Tuesday, January 19, 2010

A Few Grade-A Hints!

We heard the first round of speeches to develop ideas this morning. Very nice! Congratulations to all who spoke.

For those of you who are yet to speak, here are a few hints guaranteed to make your speech a success:

1. Present an idea in your thesis. Remember, an idea relates two values to help listeners clarify or prioritize their values. Some examples of thesis statements in this morning's speeches that presented ideas were—
"Steroids (drugs) are ruining baseball (sports)."
"Criticism is necessary to growth."
"Enough sleep makes us healthy, wealthy, and wise."
"Honest marriages (relationships) last longer."
"Making right decisions results in greater happiness."
"Ambition is the best gift we can give our kids."
"It is better to be wise than to be smart."

2. Tighten your thesis. Simple sentences are more powerful and memorable. Since criticism is necessary to growth, let me show you how a few of this morning's thesis sentences could be strengthened—
"An honest, healthy marriage will last longer in years than will a plain and lackadaisical marriage," could be tightened to, "Honest marriages last longer."
"Through overcoming our trials and challenges in life, we can learn and become better people," could be tightened to, "Overcoming trials makes us stronger."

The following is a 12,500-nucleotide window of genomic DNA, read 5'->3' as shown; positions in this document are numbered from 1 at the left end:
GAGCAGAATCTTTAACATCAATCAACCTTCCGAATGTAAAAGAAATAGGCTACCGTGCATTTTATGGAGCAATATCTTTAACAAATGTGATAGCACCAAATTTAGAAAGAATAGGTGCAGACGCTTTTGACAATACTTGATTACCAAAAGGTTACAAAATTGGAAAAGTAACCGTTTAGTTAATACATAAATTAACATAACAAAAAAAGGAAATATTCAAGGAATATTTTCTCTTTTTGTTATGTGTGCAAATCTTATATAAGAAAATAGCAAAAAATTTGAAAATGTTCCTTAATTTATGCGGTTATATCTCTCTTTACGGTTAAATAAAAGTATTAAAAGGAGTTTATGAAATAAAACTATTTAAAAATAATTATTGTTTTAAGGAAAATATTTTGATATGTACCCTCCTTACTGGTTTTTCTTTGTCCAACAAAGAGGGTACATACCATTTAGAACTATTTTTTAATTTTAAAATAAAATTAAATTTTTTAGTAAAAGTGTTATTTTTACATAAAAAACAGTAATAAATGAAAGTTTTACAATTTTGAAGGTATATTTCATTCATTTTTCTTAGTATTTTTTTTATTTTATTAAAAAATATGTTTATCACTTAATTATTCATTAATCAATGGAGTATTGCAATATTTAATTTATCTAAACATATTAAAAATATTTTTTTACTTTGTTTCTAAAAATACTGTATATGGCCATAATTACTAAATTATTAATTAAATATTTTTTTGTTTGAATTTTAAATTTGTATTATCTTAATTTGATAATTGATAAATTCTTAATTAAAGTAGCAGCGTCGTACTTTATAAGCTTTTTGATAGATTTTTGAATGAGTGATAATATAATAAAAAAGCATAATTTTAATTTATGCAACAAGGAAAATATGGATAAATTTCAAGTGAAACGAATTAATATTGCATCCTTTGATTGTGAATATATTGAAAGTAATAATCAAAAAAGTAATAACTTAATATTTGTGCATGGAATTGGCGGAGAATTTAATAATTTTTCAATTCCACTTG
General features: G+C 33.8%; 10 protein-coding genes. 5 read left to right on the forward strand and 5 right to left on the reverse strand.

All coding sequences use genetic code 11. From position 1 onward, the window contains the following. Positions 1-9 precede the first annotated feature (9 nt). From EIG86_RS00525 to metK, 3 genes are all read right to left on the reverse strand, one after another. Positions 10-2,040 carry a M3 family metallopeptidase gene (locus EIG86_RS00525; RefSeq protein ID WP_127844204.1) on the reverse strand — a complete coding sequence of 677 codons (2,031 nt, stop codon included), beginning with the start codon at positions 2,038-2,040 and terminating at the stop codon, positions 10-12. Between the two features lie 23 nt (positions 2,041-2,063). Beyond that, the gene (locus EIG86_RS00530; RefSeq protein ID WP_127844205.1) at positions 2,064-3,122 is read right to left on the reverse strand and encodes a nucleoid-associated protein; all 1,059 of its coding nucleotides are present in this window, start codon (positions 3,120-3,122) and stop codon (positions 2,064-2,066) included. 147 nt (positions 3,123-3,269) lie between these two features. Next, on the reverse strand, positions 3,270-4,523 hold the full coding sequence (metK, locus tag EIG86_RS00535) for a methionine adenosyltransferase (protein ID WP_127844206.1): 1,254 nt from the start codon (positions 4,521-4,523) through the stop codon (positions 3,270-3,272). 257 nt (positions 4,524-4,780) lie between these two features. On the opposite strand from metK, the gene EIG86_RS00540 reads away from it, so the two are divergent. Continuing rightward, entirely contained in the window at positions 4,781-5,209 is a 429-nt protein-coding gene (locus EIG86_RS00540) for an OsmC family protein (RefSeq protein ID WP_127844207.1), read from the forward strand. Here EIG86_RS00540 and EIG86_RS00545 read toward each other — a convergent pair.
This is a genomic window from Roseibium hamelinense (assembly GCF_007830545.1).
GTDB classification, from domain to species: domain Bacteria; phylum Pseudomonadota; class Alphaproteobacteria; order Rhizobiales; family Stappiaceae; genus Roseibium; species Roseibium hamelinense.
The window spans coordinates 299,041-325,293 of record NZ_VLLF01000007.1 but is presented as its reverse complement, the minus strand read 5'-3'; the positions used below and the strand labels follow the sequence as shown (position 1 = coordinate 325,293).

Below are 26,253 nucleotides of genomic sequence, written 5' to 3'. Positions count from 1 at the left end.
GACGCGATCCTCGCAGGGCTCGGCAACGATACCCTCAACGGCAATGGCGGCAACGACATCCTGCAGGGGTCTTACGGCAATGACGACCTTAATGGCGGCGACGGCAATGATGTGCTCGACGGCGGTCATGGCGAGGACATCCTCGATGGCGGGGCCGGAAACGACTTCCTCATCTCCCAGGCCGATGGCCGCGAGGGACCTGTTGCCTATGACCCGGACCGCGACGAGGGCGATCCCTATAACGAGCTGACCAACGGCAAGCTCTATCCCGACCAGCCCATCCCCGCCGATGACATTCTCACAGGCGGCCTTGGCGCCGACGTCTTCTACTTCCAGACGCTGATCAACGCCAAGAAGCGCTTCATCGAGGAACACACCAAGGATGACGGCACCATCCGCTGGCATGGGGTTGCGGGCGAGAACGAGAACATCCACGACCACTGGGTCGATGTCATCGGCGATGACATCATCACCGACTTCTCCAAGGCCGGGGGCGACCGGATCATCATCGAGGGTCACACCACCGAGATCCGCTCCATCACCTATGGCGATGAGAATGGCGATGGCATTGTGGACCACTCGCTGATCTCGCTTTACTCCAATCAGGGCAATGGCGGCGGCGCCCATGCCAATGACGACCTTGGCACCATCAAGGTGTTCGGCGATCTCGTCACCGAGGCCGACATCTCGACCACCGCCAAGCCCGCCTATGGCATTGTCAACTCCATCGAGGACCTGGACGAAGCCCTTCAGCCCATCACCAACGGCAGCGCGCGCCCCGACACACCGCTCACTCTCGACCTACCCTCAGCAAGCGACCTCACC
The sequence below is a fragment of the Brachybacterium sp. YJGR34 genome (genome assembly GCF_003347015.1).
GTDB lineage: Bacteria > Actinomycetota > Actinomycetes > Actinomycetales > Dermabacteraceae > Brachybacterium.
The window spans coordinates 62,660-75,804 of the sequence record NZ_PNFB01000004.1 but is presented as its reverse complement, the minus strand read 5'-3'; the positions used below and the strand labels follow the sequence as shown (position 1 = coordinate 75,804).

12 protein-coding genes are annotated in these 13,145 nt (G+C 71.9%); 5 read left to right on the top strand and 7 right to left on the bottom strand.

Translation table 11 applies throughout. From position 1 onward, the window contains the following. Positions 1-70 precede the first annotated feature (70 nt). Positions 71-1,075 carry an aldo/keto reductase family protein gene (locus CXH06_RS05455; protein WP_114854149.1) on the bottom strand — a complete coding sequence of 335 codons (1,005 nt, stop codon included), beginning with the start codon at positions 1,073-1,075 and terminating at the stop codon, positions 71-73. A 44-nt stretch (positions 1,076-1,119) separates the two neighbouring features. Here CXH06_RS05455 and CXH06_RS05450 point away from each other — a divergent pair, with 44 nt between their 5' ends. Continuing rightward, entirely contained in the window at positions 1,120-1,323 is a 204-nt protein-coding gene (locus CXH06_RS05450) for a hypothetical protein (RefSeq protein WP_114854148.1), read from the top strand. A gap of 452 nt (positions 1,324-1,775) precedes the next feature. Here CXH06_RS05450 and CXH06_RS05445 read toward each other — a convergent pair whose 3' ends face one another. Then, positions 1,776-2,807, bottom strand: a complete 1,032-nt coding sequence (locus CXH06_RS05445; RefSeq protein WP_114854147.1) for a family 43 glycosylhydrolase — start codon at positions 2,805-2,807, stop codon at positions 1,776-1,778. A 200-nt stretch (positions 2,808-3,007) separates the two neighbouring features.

"It is important for us to make the right decisions in our lives so that we can have happiness and joy," could be tightened to, "Right decisions result in greater happiness."
"All our dreams can come true, if we have the courage to pursue them (quote)," could be tightened to, "Dreams can come true."

3. Give ample outside support. Though this assignment allows you to use personal stories and examples as one kind of support, be sure to give plenty of outside support. Outside means support from others, not your personal thoughts, experiences, or opinions.

Remember that every claim you make about your topic must be supported. If you say, "Families are important," that is just your opinion. However, if you say, "A 2005 survey from CDC.com reports that 88% of Americans think families are more important than friends," that is no longer just your opinion. It is now a supported claim. Listeners who do not agree must argue with 88% of Americans, not just your personal opinion. This kind of support gives your claims greater credibility.

4. Cite your sources. When you give us that great support you have found for your idea, tell us where you got it. Also tell us who said it and when it was said. The formula for support is who-where-when.
Again, congratulations to everyone who spoke. If you haven't spoken yet, use these hints to strengthen your speech. Have fun.

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